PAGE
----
Mirabilia Urbis: Rome Walking Tours

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LA FARNESINA: Chigi's "Villa Suburbana"

Our story starts with Agostino Chigi. Born in 1466 to a Sienese banking family, as a young man he launched his career in Rome, quickly earning a fortune through intelligent investment strategies in the world of high finance. Known in business circles as "il Magnifico," he was the richest man in Christendom during the reigns of Pope Alexander VI (Borgia), Pope Julius II (della Rovere), and Leo X (Medici). He reached the pinnacle of success, however, at a g Farnesina Treesreat cost to his health. Indeed, when Chigi turned forty, his private physician hinted ominously that he had to slow down "or else..." 

Following his doctor's advice, Chigi searched for land in the nearby Roman countryside where he could build a summer home—a retreat removed from the clamor of the city without being far from the call of duty . In those days, the "countryside" surrounded Rome's miniscule center and included land along the western bank of the Tiber where, 2000 years earlier, patrician Romans built their vacation homes. Cicero wrote about wanting to buy a villa in this area. Catullus' infamous lover, Clodia, owned property here. Even the Emperor Augustus' daughter, Julia, if in Rome during the long summer afternoons, would enjoy the breeze that wafted up the Tiber along the verdant western bank. And by the end of the 1st century AD, the gardens of Roman emperors dominated most of the area.

Since the aristocracy of the Renaissance delighted in copying antiquity, “il Magnifico” chose to situate his villa where the ancient nobles passed their summers. Moreover, he hired the famous architect, Baldassarre Peruzzi, to design his villa in the style of Emperor Nero's Golden Home, which at that time had just been rediscovered. This embrace of classical Roman style would revolutionize architectural trends in summer homes and palaces for the next two centuries. Artists were employed to revive classical pagan themes in audacious full-scale frescoes. Gods and goddesses frolic; an entire loggia is dedicated to the story of Cupid and Psyche; mythology is reborn in high style  . In Chigi’s gardens, ancient statuary lined flower-strewn walkways. An impromptu theater was set up for viewing plays by ancient comedians like Plautus and Terrence. Chigi's villa was a hymn to otium, healthy leisure.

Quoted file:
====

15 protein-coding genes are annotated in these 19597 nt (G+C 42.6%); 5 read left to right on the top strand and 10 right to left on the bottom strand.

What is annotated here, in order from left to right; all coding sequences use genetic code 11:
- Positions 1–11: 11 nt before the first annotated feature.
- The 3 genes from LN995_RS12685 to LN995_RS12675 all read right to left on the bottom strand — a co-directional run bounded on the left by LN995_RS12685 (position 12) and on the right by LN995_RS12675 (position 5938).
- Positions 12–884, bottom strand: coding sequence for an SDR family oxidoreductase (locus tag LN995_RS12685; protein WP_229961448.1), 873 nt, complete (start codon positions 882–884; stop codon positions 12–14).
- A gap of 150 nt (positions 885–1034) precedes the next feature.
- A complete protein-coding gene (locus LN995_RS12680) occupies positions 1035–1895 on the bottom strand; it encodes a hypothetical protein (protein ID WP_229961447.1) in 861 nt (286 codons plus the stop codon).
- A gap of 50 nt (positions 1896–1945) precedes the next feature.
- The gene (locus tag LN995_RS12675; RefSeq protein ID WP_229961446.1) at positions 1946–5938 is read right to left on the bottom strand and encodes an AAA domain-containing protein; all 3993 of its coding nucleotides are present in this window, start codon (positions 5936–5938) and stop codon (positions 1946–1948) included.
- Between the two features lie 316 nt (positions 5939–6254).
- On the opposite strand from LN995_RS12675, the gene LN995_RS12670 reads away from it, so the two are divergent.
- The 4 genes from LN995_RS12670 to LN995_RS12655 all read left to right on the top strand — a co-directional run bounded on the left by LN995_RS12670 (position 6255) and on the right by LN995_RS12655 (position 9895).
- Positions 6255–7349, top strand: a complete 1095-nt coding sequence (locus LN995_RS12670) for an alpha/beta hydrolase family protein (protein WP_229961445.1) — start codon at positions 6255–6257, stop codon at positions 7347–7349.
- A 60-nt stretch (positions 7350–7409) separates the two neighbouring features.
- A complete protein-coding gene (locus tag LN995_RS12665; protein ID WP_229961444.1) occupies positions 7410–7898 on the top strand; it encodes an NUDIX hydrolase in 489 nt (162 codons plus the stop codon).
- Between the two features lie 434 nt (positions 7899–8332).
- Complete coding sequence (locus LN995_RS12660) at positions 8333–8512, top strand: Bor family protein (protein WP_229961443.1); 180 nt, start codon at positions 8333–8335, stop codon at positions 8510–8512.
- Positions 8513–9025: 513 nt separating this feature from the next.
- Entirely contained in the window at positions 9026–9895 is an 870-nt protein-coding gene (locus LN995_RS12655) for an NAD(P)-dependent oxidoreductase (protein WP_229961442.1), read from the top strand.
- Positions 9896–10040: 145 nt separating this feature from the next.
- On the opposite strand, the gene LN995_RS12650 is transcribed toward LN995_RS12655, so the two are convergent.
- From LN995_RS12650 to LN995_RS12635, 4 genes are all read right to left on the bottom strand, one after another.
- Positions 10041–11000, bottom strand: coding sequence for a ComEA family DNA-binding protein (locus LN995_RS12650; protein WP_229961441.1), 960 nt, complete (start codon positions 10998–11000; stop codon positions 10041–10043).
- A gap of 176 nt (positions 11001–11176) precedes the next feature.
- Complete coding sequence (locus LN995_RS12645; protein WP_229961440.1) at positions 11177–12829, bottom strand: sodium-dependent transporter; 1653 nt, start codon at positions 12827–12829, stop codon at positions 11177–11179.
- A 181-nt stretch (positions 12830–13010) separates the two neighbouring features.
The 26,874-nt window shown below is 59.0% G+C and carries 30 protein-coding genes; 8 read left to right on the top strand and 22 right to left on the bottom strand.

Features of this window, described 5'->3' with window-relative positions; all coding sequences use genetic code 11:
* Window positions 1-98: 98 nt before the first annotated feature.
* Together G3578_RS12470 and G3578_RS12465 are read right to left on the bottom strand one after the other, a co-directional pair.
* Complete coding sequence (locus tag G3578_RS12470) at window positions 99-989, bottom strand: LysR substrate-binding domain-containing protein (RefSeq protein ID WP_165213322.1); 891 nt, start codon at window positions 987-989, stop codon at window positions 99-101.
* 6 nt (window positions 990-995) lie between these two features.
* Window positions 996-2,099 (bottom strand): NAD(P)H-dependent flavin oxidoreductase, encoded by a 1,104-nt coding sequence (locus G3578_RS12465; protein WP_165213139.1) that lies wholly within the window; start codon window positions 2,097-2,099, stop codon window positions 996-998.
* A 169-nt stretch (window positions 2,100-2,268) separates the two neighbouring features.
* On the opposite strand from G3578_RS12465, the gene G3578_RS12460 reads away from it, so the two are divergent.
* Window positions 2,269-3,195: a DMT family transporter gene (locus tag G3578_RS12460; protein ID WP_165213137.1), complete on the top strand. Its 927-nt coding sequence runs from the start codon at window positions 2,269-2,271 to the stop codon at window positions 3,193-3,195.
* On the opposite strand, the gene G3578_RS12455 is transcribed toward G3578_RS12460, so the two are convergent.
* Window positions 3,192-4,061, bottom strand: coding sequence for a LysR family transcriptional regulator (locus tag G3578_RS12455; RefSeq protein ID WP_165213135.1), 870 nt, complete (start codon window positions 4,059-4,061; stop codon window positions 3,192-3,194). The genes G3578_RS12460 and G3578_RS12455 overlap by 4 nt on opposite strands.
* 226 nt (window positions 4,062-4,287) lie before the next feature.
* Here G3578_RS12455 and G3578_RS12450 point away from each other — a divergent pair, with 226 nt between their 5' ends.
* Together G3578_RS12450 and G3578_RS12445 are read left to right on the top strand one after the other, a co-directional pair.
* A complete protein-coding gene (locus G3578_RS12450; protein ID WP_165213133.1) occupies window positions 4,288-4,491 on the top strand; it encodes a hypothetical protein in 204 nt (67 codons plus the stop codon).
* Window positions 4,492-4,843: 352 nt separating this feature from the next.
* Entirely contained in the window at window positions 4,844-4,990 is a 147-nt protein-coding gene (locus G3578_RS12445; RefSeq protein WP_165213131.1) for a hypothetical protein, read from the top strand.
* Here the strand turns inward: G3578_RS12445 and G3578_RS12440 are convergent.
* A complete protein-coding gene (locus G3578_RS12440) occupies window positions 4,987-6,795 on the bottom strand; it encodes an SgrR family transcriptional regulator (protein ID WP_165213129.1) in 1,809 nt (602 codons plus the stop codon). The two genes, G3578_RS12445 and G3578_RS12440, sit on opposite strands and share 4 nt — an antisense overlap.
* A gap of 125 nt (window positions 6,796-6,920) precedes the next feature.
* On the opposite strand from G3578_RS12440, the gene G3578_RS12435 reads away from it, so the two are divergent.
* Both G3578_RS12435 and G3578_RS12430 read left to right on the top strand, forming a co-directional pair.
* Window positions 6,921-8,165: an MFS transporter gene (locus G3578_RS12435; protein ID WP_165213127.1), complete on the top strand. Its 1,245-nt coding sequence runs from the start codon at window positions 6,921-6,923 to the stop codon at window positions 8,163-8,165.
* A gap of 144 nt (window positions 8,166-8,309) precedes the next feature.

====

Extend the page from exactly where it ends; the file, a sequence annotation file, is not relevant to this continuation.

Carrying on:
After Chigi’s death, his summer home was sold to the aristocratic Farnese family, who lived in the Palazzo Farnese on the opposite bank of the Tiber. Chigi’s estate was given the nickname "la Farnesina" (literally, “the little Farnese palace”) to distinguish it from the Farnese family's primary residence. The name stuck even after the property was sold and fell into disrepair.

Luckily, in the late 1800s, the State bought the property and embarked on a lengthy restoration process. When the Farnesina was finally opened to the public in the 1900s, visitors were amazed by what they saw. The Farnesina not only boasted fine art and architecture by Peruzzi, it also contained Raphael's sea-nymph GalateaPeruzzi by Sodoma (one of Raphael's boisterous retinue), a ribald frescoed ceiling designed by Raphael and executed by Francesco Penni, Giulio Romano, and Giovanni da Udine (Raphael's other close associates), and early works by Sebastiano del Piombo (renowned as one of Michelangelo's few disciples). This is one of the few places in Rome where so many great names can be observed so closely in relative privacy.

During a visit that usually lasts a little less than 3 hours, we cover Chigi's life in detail, discussing his financial success, his philanthropy, and his exuberant family life. After that, we examine the architectural style that inspired his home and other great villas to come. Then we step inside, appreciating some of the most outrageously personalized Renaissance art still visible in Rome. With a little time, patience, and imagination, the halls of the summer home slowly come alive with courtiers, languid poets, fine musicians, and an intrepid cardinal or two. And if we are lucky, Chigi's spirit, still wearing its bunny slippers and savoring a glass of white wine, will accompany us through his dream home's rooms.